Temperature - obviously depends on where you live, but late summer temperatures can also reduce flowering, most traditional summer annuals do not like temperatures above 90F during the day, or night temperatures much above 60-65F. When temperatures get too high (especially high night temperatures) it makes it very hard for the plant to rest and build up strength and store up any food. If the heat is making you really uncomfortable, many of your plants are likely uncomfortable too. So, each day begins and the plant is working on a food deficit from the day before. In truth, there is little you can do when temperatures get very high, except choose plants that are more heat tolerant, like Luscious® Lantana, and Blue My Mind® Evolvulus. So, if you live in the desert southwest or the deep southeast or if you’d like to see plant suggestions by climate zone – we have suggestions. Choosing plants that are well adapted to your summer conditions is the best way to keep your garden beautiful all summer long.
Pot size: I have moved away from 8-10” diameter hanging baskets. They are the torture chamber of the garden - a tiny pot hanging outside in the wind, being cooked all day by the sun, and not enough soil for the plant roots to find a place to grow all season long. Many times, the roots of the plants have filled the pot when you buy them in spring, where can they go from there? The answer is nowhere. Think about buying larger hanging baskets and then transplanting your smaller pots after you buy them each spring. Be careful that whatever you hang them from is strong enough to hold the weight of the wet basket, nobody wants to pull hooks out of the soffit, or have a large container fall. You should be able to find baskets that are 14, 18, or even 20 inches in diameter. Larger pots with more soil volume won’t dry out so fast, they need less feeding, and they generally do better all season than smaller pots.
Potting soil with fertilizer in it: Potting soil that claims to contain fertilizer, does have fertilizer, BUT it is not enough to last all summer. This initial fertilizer is meant to help a plant become established and doesn’t last much past the first few weeks. We recommend liquid feeding every week, especially if it is raining or you are watering heavily to keep the planters hydrate. The rain (and regular watering) rinse fertilizers from the soil rather quickly. Consider using a slow or controlled release fertilizer since they continuously release fertilizer for a couple months. Proven Winners® slow release fertilizer is excellent and contains extra iron for stronger plants. Osmocote®, Dynamite and Nutricote® are other common brands. Yes, the slow release fertilizers are more expensive, but if you are a lazy gardener (like many of us are!) they make up for it in being so easy to use. Store the fertilizer in a tightly sealed container and put it in a dry place, like a storage shed or cabinet, and the fertilizer will last indefinitely.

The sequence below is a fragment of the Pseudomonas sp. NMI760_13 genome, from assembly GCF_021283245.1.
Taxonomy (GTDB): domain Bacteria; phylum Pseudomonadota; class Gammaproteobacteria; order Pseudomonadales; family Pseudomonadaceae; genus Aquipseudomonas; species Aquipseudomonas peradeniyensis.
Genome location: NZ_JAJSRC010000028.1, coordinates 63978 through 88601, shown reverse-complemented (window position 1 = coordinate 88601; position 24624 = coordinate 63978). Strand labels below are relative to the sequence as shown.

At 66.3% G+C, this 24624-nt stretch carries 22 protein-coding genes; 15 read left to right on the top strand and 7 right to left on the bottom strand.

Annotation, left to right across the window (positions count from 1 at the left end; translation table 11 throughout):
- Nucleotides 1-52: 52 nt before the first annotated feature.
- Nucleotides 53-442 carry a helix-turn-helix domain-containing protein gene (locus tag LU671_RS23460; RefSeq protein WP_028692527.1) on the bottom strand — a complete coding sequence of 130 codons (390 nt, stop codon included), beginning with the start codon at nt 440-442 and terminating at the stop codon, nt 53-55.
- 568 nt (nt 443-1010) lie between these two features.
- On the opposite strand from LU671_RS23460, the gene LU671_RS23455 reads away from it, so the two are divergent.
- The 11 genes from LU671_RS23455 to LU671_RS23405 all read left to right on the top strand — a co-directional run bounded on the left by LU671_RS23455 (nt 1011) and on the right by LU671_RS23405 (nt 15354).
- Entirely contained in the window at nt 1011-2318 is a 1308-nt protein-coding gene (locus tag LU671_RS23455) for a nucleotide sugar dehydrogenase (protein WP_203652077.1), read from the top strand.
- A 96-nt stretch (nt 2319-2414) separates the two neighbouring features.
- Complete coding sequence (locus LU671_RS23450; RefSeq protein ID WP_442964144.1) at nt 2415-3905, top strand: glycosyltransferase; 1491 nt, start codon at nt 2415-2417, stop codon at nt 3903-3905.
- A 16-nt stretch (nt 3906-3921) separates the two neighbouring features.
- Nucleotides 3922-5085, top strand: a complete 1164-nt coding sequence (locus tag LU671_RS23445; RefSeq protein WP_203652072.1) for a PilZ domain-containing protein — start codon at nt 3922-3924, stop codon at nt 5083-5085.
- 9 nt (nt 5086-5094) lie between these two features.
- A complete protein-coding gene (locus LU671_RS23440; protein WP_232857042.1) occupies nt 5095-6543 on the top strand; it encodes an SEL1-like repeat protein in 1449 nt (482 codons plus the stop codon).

Plants are like us. Everything they have been through shapes the way they perform in the future. Few of us can provide the ‘perfect’ environment all of the time, but by making a few changes here and there, we can help our gardens continue to perform through the dog days of summer.